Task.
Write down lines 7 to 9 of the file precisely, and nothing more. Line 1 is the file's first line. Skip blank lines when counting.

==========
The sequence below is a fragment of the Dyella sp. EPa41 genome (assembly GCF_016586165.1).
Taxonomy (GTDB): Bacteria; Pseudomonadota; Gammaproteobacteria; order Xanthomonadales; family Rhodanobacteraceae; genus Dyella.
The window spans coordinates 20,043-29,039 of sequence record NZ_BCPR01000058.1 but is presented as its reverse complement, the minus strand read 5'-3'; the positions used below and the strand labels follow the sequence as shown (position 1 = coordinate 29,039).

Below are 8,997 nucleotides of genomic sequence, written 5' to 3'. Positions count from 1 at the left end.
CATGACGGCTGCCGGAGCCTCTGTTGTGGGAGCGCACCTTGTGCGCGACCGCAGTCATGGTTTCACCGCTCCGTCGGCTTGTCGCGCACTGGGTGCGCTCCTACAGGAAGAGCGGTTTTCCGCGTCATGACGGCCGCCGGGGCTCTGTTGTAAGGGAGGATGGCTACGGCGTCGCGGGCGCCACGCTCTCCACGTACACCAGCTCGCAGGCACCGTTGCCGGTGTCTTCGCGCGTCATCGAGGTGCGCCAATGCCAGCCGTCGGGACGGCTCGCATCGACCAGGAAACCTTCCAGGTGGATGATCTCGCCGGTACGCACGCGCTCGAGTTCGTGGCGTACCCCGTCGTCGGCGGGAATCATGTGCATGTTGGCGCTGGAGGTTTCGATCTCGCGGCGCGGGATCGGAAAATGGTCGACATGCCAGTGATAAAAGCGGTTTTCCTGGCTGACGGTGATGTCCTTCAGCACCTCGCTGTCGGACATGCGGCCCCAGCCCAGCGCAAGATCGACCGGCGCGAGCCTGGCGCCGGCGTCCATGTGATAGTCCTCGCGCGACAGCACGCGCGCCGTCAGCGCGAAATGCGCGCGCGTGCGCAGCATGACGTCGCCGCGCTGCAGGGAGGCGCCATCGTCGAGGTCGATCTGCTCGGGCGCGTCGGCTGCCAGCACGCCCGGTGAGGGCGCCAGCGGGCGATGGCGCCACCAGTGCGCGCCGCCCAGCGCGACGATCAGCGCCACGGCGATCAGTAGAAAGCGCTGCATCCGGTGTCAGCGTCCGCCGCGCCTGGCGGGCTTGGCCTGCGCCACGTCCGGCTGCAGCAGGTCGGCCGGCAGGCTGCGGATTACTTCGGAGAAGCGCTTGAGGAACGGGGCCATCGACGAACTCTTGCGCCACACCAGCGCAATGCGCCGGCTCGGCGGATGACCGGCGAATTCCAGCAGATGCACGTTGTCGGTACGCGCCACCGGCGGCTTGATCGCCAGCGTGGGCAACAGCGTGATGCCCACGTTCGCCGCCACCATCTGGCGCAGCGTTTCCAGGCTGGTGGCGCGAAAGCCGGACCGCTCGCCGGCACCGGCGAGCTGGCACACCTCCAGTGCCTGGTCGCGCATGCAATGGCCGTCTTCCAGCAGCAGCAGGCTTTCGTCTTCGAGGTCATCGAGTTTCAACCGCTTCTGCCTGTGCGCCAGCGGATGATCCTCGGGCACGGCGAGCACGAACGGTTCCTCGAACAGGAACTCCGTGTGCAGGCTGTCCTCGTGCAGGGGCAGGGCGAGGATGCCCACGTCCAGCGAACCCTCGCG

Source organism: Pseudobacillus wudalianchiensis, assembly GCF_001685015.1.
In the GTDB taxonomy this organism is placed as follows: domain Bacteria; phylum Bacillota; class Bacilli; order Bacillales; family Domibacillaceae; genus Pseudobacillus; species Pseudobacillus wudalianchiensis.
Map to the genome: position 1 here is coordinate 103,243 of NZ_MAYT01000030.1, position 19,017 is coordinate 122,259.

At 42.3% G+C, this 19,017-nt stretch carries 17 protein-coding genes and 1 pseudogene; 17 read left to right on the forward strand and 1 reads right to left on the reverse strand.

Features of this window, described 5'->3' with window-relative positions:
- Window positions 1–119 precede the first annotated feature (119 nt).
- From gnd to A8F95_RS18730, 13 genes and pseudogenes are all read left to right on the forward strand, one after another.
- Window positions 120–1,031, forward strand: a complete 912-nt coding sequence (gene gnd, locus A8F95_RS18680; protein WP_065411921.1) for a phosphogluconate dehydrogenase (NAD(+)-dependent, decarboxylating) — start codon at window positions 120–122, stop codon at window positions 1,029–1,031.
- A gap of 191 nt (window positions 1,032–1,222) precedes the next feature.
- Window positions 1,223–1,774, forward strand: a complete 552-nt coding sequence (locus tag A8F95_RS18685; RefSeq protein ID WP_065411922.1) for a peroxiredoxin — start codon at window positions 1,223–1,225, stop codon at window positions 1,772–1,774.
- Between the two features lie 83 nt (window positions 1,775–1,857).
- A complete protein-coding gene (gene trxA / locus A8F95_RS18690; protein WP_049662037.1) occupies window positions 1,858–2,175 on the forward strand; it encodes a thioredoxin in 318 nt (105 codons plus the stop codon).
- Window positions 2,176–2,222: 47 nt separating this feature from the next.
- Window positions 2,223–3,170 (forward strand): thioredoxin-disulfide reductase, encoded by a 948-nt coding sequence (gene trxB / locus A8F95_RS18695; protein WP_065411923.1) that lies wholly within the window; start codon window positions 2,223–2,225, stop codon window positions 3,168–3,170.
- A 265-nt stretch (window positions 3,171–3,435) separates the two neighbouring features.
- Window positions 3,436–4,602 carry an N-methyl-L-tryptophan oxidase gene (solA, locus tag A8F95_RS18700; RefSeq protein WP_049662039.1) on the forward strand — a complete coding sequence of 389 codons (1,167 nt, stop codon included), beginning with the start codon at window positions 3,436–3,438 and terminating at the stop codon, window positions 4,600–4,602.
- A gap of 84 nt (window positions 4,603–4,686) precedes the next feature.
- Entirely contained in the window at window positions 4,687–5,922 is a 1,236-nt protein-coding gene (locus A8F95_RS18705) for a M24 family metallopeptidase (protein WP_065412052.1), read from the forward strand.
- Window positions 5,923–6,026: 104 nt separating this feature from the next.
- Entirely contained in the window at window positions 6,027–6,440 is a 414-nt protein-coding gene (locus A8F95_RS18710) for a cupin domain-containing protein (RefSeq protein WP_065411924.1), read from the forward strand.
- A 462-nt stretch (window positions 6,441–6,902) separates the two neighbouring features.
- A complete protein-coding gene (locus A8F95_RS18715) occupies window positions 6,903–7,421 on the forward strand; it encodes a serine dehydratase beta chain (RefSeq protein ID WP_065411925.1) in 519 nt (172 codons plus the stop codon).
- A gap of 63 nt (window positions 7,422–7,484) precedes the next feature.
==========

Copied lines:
In the GTDB taxonomy this organism is placed as follows: domain Bacteria; phylum Bacillota; class Bacilli; order Bacillales; family Domibacillaceae; genus Pseudobacillus; species Pseudobacillus wudalianchiensis.
Map to the genome: position 1 here is coordinate 103,243 of NZ_MAYT01000030.1, position 19,017 is coordinate 122,259.

At 42.3% G+C, this 19,017-nt stretch carries 17 protein-coding genes and 1 pseudogene; 17 read left to right on the forward strand and 1 reads right to left on the reverse strand.